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Oh yeh. Now seeing the close up ouch. The paint is messed put and looks like a nice crease. Body shop. No reason that they shouldn't let you keep the car if they are going to order the whole new part. Then it will be in a week for the painting and matching likely. I guess fortunately it is a company car. Another reason for me to get lots of exercise in the QV. This just stinks. Sorry
 

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Discussion Starter · #13 ·
Thanks for the advice guys, I'll take it to a body shop soon to get an estimate on damage.

Unfortunately if it's less than $1000, they won't fix it until after I turn it back in at the end of the lease.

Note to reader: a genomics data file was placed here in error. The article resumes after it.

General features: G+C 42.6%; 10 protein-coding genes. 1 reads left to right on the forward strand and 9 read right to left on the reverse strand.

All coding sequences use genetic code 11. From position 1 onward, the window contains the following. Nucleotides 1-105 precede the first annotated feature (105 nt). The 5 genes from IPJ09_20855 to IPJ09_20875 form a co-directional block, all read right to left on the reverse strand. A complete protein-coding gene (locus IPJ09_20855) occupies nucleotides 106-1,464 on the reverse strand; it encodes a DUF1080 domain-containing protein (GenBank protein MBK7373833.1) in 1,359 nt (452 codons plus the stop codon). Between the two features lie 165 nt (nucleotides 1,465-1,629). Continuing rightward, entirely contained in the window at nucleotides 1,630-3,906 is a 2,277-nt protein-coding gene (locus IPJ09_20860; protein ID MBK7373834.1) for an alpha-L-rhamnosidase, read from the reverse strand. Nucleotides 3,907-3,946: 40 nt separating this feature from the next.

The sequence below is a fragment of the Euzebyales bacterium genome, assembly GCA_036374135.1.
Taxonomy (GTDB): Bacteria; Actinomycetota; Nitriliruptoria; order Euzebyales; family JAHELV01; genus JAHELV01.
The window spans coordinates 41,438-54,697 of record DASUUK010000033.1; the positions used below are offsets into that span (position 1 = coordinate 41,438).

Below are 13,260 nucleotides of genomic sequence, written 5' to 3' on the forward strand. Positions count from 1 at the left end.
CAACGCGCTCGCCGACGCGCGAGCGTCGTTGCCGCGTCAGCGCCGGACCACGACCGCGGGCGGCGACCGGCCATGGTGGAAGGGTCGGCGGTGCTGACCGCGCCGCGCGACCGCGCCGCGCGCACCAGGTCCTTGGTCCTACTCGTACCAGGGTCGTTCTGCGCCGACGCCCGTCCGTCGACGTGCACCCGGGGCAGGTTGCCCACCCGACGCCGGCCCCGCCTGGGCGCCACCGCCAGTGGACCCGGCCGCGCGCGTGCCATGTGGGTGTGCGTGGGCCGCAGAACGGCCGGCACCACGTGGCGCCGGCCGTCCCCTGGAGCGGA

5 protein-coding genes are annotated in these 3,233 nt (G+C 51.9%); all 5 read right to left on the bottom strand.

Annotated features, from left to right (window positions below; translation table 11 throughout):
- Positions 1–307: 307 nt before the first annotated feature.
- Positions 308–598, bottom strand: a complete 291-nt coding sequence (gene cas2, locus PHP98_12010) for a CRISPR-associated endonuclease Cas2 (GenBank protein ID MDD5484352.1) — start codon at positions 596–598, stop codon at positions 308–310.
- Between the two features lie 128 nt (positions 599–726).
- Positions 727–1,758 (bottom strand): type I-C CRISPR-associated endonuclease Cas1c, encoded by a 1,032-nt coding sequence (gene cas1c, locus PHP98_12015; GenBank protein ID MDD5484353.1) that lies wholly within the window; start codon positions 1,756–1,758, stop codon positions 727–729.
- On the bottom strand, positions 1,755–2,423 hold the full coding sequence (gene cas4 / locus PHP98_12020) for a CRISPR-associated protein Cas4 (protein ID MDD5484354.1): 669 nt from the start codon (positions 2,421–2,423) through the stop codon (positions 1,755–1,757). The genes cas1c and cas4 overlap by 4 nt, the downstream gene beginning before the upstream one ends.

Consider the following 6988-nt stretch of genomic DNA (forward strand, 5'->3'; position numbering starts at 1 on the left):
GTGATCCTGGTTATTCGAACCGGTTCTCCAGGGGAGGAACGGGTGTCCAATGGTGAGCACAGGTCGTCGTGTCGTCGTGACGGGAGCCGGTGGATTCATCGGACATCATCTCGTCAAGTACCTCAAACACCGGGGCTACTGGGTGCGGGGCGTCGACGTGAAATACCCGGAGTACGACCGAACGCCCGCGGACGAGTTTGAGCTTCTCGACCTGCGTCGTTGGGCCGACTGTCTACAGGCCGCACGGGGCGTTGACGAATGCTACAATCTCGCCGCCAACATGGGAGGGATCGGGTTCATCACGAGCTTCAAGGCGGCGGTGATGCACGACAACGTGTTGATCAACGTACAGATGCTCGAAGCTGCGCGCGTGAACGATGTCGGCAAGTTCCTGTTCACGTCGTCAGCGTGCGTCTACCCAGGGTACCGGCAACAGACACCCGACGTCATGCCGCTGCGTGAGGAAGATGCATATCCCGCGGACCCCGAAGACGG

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Quarter panel can be fixed gently, you could even do it yourself probably, it is aluminum so very pliable, still probably recomended for professional job

Bumper on the other hand is plastic and that damage seems to be from elastic deformation, it most likely can not be fixed....when you bend material past their elasticity it suffers permanent elastic damage....it could be sanded and repainted or simply replaced......
Each time a thin material is plastically deformed by bending it thins and lengthens such that it cannot be put back into its original shape. After my truck wreck the autobody shop missed a very faint dent in the right rear fender. I later had that repaired. The body shop cut a slit in the metal to relieve the stress caused by the lengthening of the metal, then covered it with bondo (they may have tack welded the slit too). A different approach to the same problem is to use a sheet metal "shrinking hammer", which embeds a waffle pattern in the metal in order to overcome the lengthening caused by the plastic deformation. In either case the metal is weakened and bondo (or lead) must be used to hide the repair.